Gary Blackman began taking photographs as a student in the 1940s, a hobby that would ultimately evolve into a fifty-year career in photography and inspire a new generation of photographers and artists in the 1970s and ‘80s. Blackman was formally trained as a scientist, and his lifelong passion for art coexisted with his position as an Associate Professor of Pharmacology at the Otago Medical School, where he worked from 1954 to 1995. Although Blackman’s photographs were taken almost entirely in his own time, he was also supported by the Medical School, who allowed him to maintain a darkroom on campus where he developed and printed much of his work.
When Blackman was starting out in the 1950s, the conventional approach to art photography was based on the pictorialist tradition, as exemplified by the sentimental and self-consciously “painterly” style favoured by the various camera clubs and photographic societies of the time. However, Blackman modelled his approach instead on the photojournalism he saw in imported magazines such as Life, resulting in hard-edged documentary images like Children watching gorse fire, North East Valley (1952) and Six o’ clock closing, George Street, Dunedin, Saturday, November 1952, which later became touchstone pictures for the new generation of photographic artists emerging from New Zealand’s art schools in the 1970s.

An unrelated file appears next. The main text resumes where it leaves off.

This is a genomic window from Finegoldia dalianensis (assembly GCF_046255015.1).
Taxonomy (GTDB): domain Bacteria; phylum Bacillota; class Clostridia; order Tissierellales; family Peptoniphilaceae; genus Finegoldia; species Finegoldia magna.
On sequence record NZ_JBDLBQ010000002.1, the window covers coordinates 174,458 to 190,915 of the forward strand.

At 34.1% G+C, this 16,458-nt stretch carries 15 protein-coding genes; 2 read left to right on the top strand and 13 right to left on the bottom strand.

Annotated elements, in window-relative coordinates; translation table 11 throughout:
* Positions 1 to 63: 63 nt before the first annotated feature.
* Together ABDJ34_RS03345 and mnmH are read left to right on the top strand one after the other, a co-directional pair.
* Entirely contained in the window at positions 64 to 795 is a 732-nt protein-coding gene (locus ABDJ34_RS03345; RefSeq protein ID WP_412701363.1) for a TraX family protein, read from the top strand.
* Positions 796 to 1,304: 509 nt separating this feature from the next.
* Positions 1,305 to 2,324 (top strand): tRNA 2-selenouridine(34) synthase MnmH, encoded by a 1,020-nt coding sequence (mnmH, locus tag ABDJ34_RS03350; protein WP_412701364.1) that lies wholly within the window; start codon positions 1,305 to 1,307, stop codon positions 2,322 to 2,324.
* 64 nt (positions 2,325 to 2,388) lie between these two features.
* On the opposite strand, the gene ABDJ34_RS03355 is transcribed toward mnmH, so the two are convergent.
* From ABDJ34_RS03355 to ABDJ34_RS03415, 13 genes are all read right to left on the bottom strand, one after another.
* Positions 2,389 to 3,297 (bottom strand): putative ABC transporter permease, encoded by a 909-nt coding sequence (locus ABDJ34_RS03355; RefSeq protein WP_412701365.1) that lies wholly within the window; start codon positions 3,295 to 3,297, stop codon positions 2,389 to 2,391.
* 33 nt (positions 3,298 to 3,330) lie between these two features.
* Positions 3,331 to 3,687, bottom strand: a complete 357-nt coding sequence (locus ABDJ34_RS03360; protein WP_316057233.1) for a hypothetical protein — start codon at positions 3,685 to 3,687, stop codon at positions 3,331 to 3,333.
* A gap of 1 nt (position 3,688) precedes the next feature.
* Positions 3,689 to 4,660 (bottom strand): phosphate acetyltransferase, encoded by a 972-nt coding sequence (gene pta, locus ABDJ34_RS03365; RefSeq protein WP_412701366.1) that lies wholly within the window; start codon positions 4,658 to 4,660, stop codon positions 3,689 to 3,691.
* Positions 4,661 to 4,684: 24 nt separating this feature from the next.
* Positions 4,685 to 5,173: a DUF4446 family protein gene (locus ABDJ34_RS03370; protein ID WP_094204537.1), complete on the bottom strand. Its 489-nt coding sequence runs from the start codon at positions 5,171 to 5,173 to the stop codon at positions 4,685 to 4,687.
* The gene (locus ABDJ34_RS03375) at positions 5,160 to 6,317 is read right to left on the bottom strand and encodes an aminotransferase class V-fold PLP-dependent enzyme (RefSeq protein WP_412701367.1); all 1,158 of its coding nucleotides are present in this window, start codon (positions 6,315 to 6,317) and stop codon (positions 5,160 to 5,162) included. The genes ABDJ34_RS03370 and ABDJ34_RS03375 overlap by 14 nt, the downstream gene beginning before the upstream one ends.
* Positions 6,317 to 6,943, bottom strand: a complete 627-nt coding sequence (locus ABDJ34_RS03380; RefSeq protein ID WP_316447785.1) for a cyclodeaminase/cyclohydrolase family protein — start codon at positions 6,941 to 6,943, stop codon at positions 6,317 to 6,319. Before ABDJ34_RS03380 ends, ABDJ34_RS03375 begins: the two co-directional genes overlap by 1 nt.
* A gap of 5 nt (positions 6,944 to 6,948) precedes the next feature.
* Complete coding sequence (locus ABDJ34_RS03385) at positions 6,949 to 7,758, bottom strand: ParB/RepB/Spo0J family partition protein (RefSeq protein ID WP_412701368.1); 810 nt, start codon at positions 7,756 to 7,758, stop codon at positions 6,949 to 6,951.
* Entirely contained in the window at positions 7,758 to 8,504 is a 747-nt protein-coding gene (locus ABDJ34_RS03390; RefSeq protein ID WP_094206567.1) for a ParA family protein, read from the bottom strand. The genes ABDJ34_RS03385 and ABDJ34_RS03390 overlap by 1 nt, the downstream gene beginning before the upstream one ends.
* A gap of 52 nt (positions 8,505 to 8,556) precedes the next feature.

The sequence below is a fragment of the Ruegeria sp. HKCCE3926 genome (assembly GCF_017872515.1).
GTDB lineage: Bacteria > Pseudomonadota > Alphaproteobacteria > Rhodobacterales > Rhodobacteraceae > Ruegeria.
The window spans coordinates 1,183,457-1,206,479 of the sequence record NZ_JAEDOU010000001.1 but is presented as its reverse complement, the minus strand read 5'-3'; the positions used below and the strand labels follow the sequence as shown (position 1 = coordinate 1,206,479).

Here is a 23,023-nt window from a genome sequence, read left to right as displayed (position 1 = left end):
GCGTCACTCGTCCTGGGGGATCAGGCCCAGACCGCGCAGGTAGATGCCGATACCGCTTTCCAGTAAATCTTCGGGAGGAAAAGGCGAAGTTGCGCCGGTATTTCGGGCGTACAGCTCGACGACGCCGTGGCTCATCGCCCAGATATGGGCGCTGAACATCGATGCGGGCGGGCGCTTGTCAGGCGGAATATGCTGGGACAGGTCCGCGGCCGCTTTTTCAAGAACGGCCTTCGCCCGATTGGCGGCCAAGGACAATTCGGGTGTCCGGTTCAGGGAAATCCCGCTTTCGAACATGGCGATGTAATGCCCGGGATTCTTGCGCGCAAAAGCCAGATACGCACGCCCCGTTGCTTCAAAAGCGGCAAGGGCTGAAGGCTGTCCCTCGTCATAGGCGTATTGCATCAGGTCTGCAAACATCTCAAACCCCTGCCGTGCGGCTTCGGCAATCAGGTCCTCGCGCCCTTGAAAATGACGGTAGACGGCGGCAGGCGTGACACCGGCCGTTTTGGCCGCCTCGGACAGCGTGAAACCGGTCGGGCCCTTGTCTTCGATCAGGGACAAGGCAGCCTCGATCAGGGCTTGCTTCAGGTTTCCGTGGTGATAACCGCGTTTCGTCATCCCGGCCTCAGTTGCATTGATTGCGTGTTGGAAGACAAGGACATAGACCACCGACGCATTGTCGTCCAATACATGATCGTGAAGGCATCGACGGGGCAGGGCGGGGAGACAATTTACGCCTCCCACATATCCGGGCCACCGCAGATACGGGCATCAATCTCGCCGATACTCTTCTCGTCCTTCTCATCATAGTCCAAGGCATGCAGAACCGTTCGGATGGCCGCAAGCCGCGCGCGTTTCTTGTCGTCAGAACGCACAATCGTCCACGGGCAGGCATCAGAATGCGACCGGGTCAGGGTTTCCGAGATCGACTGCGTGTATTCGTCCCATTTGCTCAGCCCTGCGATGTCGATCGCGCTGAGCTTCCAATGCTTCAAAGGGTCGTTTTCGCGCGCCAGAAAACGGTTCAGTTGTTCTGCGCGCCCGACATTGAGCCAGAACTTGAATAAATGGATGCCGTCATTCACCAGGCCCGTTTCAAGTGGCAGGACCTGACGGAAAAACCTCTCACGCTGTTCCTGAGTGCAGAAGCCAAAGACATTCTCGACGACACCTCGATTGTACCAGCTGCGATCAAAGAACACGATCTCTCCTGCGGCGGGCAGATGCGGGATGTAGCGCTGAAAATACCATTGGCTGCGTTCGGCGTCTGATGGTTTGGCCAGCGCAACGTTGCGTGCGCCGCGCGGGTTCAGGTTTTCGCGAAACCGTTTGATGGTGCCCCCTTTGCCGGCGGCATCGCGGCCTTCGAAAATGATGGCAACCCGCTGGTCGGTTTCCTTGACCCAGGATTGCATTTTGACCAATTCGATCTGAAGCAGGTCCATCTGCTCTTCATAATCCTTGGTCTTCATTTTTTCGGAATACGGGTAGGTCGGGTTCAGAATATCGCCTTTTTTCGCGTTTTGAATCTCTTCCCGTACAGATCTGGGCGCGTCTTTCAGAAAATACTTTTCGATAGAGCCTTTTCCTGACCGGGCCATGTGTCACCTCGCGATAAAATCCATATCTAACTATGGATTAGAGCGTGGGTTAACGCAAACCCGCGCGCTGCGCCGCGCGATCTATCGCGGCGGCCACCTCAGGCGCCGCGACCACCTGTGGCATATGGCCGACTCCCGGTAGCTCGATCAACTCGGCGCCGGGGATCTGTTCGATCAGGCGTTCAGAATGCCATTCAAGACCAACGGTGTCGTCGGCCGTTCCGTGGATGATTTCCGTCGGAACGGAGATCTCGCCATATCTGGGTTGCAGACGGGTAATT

A persistent theme in Blackman’s work has been an interest in architecture and urban space. In 1968, he collaborated with Ted McCoy on the book Victorian City of New Zealand, an important record of many now-vanished 19th century buildings.